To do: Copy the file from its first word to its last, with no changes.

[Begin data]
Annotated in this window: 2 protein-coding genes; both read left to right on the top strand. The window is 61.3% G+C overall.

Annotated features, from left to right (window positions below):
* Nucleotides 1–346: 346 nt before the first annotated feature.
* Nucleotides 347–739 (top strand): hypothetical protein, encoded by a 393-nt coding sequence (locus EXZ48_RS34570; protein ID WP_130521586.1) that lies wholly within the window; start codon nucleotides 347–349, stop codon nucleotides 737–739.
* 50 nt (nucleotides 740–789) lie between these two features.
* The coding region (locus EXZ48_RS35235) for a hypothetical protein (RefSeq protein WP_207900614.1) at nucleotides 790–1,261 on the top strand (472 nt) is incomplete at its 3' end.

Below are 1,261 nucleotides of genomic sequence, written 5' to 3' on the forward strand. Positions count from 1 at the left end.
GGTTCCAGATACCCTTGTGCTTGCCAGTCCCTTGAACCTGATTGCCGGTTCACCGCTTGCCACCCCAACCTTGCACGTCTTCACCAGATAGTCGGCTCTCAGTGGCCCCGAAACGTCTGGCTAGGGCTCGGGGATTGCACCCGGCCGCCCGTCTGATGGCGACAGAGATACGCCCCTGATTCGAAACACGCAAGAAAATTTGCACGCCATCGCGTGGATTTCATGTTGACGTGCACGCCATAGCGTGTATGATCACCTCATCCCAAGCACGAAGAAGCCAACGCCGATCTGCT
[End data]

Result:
Annotated in this window: 2 protein-coding genes; both read left to right on the top strand. The window is 61.3% G+C overall.

Annotated features, from left to right (window positions below):
* Nucleotides 1–346: 346 nt before the first annotated feature.
* Nucleotides 347–739 (top strand): hypothetical protein, encoded by a 393-nt coding sequence (locus EXZ48_RS34570; protein ID WP_130521586.1) that lies wholly within the window; start codon nucleotides 347–349, stop codon nucleotides 737–739.
* 50 nt (nucleotides 740–789) lie between these two features.
* The coding region (locus EXZ48_RS35235) for a hypothetical protein (RefSeq protein WP_207900614.1) at nucleotides 790–1,261 on the top strand (472 nt) is incomplete at its 3' end.

Below are 1,261 nucleotides of genomic sequence, written 5' to 3' on the forward strand. Positions count from 1 at the left end.
GGTTCCAGATACCCTTGTGCTTGCCAGTCCCTTGAACCTGATTGCCGGTTCACCGCTTGCCACCCCAACCTTGCACGTCTTCACCAGATAGTCGGCTCTCAGTGGCCCCGAAACGTCTGGCTAGGGCTCGGGGATTGCACCCGGCCGCCCGTCTGATGGCGACAGAGATACGCCCCTGATTCGAAACACGCAAGAAAATTTGCACGCCATCGCGTGGATTTCATGTTGACGTGCACGCCATAGCGTGTATGATCACCTCATCCCAAGCACGAAGAAGCCAACGCCGATCTGCT